Although those who would like to cancel the Derby (and horse racing in general) would like you to believe that racehorses are treated like commodities, this is not true. In reality, racehorses live idyllic lives courtesy of their human handlers. This includes nurturing relationships with their mothers, a well-balanced diet, pristine living conditions, ample access to veterinary services, and intimate bonds with humans.

In fact, even when their racing careers end, most racehorses maintain their leisurely lives on stud farms or as show horses. Unlike in “Animal Farm,” most do not end up in glue factories.

We should recognize that horse racing is a large industry that provides a huge economic impact. According to the American Quarter Horse Association, the “industry contributes approximately $50 billion in direct economic impact to the country’s economy.”

Moreover, “it directly contributes nearly 1 million jobs and $38 billion in direct wages, salaries and benefits.”

In 2022, the Kentucky Derby alone generated more than $400 million in local economic impact. “It also can be argued that Derby Week also serves as a promotional tool to bring in new residents, investment and businesses to the area,” says Thomas E. Lambert, an economist at the University of Louisville.

Last, it is essential to note that running is as natural to horses as it is to humans. Anecdotally, this was captured in a 2018 Sports Illustrated article titled “Understanding the Kentucky Derby, From a Horse’s Point of View.”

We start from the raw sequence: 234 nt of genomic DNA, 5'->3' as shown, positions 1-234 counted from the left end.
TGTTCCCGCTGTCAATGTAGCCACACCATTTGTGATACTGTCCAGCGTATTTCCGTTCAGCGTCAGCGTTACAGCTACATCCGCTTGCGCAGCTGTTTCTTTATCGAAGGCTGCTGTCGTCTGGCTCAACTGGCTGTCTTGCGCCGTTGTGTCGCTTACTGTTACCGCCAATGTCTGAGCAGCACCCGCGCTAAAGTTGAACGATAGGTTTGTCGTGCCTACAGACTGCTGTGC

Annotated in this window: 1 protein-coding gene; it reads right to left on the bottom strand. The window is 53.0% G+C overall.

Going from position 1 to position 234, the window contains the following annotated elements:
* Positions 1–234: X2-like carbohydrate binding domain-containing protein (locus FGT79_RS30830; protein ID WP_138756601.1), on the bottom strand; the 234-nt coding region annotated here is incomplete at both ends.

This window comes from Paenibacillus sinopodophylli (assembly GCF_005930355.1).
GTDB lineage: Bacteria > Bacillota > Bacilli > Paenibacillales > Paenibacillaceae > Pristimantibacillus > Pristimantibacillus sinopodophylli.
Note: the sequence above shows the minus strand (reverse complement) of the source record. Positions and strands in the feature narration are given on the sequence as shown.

In the article, the author notes that “horses love to run.” And he describes a situation “where the yearlings would instinctively engage each other in impromptu races along the fence lines in their paddocks. Spend a day on racetrack backstretch and you will hear dozens of variations on this theme.”

To be clear, problems remain that need to be solved in horse racing. But that ethos can be applied to nearly all professional sports leagues, whether human-centric or not.

It would be a tragedy to ban horse racing, as many people on the other side of this issue are in favor of doing. Furthermore, if we were to do away with horse racing, wouldn’t we have to also eliminate many other forms of entertainment involving animals?

For nearly a century and a half, the Kentucky Derby has provided the “greatest two minutes in sports” annually. As always, the Run for the Roses will be celebrated this year for its spectacle, splendor and stunning sun hats.

Happy Derby Week, ladies and gentlemen!